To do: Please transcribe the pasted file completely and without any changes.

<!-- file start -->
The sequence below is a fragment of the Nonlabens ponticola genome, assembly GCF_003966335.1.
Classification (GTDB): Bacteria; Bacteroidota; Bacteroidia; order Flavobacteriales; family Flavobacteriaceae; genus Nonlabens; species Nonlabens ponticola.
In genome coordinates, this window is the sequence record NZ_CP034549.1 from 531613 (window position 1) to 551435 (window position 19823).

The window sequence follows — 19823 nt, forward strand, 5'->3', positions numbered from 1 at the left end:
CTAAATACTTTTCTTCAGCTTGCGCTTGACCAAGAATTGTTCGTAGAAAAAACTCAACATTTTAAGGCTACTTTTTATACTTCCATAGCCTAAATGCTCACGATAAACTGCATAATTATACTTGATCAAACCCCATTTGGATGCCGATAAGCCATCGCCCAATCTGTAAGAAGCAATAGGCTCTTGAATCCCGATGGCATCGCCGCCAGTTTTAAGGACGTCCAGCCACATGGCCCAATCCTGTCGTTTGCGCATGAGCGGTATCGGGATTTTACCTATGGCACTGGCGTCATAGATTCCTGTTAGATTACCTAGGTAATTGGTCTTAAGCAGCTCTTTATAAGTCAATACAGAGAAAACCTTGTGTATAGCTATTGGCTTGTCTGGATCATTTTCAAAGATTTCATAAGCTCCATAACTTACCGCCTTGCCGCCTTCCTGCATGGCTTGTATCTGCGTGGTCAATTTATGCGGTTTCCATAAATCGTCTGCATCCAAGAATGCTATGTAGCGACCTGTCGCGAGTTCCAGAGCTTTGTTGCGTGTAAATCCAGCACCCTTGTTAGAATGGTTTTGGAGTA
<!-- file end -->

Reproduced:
The sequence below is a fragment of the Nonlabens ponticola genome, assembly GCF_003966335.1.
Classification (GTDB): Bacteria; Bacteroidota; Bacteroidia; order Flavobacteriales; family Flavobacteriaceae; genus Nonlabens; species Nonlabens ponticola.
In genome coordinates, this window is the sequence record NZ_CP034549.1 from 531613 (window position 1) to 551435 (window position 19823).

The window sequence follows — 19823 nt, forward strand, 5'->3', positions numbered from 1 at the left end:
CTAAATACTTTTCTTCAGCTTGCGCTTGACCAAGAATTGTTCGTAGAAAAAACTCAACATTTTAAGGCTACTTTTTATACTTCCATAGCCTAAATGCTCACGATAAACTGCATAATTATACTTGATCAAACCCCATTTGGATGCCGATAAGCCATCGCCCAATCTGTAAGAAGCAATAGGCTCTTGAATCCCGATGGCATCGCCGCCAGTTTTAAGGACGTCCAGCCACATGGCCCAATCCTGTCGTTTGCGCATGAGCGGTATCGGGATTTTACCTATGGCACTGGCGTCATAGATTCCTGTTAGATTACCTAGGTAATTGGTCTTAAGCAGCTCTTTATAAGTCAATACAGAGAAAACCTTGTGTATAGCTATTGGCTTGTCTGGATCATTTTCAAAGATTTCATAAGCTCCATAACTTACCGCCTTGCCGCCTTCCTGCATGGCTTGTATCTGCGTGGTCAATTTATGCGGTTTCCATAAATCGTCTGCATCCAAGAATGCTATGTAGCGACCTGTCGCGAGTTCCAGAGCTTTGTTGCGTGTAAATCCAGCACCCTTGTTAGAATGGTTTTGGAGTA